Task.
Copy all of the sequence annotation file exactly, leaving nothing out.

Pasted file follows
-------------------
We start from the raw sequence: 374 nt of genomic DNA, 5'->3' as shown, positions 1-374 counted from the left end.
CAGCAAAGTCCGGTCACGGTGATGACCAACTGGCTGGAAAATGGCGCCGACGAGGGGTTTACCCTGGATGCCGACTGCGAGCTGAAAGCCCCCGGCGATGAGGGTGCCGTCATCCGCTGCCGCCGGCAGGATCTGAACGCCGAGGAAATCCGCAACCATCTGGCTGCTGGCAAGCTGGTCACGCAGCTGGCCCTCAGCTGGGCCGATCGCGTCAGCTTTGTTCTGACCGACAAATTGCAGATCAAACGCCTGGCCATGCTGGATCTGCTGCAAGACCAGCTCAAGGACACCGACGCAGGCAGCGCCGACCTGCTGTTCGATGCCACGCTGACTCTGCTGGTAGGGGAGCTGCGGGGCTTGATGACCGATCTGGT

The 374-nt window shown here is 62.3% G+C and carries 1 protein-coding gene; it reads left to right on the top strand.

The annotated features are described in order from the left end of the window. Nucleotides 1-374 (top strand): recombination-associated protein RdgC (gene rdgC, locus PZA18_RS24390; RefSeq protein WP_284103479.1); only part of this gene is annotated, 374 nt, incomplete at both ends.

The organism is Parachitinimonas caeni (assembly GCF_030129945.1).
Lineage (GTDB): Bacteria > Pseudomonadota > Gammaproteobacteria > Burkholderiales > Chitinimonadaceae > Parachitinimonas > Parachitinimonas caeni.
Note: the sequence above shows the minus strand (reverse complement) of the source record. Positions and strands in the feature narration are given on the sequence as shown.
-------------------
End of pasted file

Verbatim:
We start from the raw sequence: 374 nt of genomic DNA, 5'->3' as shown, positions 1-374 counted from the left end.
CAGCAAAGTCCGGTCACGGTGATGACCAACTGGCTGGAAAATGGCGCCGACGAGGGGTTTACCCTGGATGCCGACTGCGAGCTGAAAGCCCCCGGCGATGAGGGTGCCGTCATCCGCTGCCGCCGGCAGGATCTGAACGCCGAGGAAATCCGCAACCATCTGGCTGCTGGCAAGCTGGTCACGCAGCTGGCCCTCAGCTGGGCCGATCGCGTCAGCTTTGTTCTGACCGACAAATTGCAGATCAAACGCCTGGCCATGCTGGATCTGCTGCAAGACCAGCTCAAGGACACCGACGCAGGCAGCGCCGACCTGCTGTTCGATGCCACGCTGACTCTGCTGGTAGGGGAGCTGCGGGGCTTGATGACCGATCTGGT

The 374-nt window shown here is 62.3% G+C and carries 1 protein-coding gene; it reads left to right on the top strand.

The annotated features are described in order from the left end of the window. Nucleotides 1-374 (top strand): recombination-associated protein RdgC (gene rdgC, locus PZA18_RS24390; RefSeq protein WP_284103479.1); only part of this gene is annotated, 374 nt, incomplete at both ends.

The organism is Parachitinimonas caeni (assembly GCF_030129945.1).
Lineage (GTDB): Bacteria > Pseudomonadota > Gammaproteobacteria > Burkholderiales > Chitinimonadaceae > Parachitinimonas > Parachitinimonas caeni.
Note: the sequence above shows the minus strand (reverse complement) of the source record. Positions and strands in the feature narration are given on the sequence as shown.